Three of the top advertising executives believe there is no going back to the way business was done before the Covid-19 outbreak.
Nearly a year after the U.S. pandemic, those in charge at Procter & Gamble, NBCUniversal, and advertising tech company The Trade Desk stressed the surge in data-driven ad buying, noting that the advance television decline is permanent.
Marc Pritchard, P & G’s Chief Brand Officer, said during a CES 2021 panel today that the “inevitable future” of advertising will be fully digitized and include real-time trading.
“All advertising and media are becoming a form of digital, a form of programming – data driven and automated – that allows us all to define the audiences we want to reach and what kind of programming our brands are linking to should be able to allow this with and then, ”said Pritchard during the virtual Variety Entertainment Summit at CES.
The death of the upfront
Because of the pandemic, advertisers planned to spend 33% less ahead of 2020 – a loss of $ 7 billion to television’s long-running shopping market.
With the emphasis on flexibility and the advent of digital channels for networked TV services, marketers are now looking to fundamentally change the way TV advertising is bought and sold. For P&G, this meant working directly with networks and broadcasters on their own schedule.
“We essentially worked together and negotiated a deal about our timing and the timing that would work best for our company,” said Pritchard. “I would expect that from anyone.”
NBCU wants to be one of those networks to work with brands and agencies the way they want. The company unveiled its One Platform offering at CES 2020 to do just that: unify ad inventory across all screens.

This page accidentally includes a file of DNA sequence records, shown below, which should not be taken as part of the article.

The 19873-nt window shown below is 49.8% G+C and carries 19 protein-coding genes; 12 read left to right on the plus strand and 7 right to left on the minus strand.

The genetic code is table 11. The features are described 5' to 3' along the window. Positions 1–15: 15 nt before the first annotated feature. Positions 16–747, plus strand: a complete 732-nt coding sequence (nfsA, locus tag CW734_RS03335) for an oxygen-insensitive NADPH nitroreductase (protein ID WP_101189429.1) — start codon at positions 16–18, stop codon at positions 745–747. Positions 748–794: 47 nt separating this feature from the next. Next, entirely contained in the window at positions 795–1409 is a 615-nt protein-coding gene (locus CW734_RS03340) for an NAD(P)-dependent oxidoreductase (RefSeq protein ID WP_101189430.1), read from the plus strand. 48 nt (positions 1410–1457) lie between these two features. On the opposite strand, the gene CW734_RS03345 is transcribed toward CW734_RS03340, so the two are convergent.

Linda Yaccarino, chairman of global advertising and partnerships at NBCU, said the goal is to trade media “in a very nimble way across any platform,” linear or digital.
There is also an increased amount of TV inventory available, with the increase in CTV usage during the pandemic and the introduction of new ad-supported streaming services, including NBCU’s Peacock.
As both marketers and consumers use digital channels, the old ways of trading media seem to be disappearing.
“It takes these barriers away,” said Yaccarino. “It takes you to Peacock who really sucks when it all goes digital.”
Be more careful
The pandemic also forced marketers on tight budgets to prove the effectiveness of their advertising campaigns. As a result, they poured robust measurement offerings onto digital channels.
“Almost every advertiser in the world is more aware of their choices,” said Jeff Green, CEO of The Trade Desk, adding that the focus on data-driven advertising has been “very good for business.”
Pritchard also said that working more closely with media owners has opened the door to cross-platform measurement for both traditional TV and digital media.
Outside of television, marketers have also explored platforms that host user-generated content, which is difficult to moderate. For example, last summer many brands stopped advertising on Facebook because of hate speech on the platform. For P&G, the disruption in 2020 led the brand to focus on transparency and security, ensuring that “every single aspect of our media ecosystem is assessed and ensured that our ads are served in a safe place,” said Pritchard.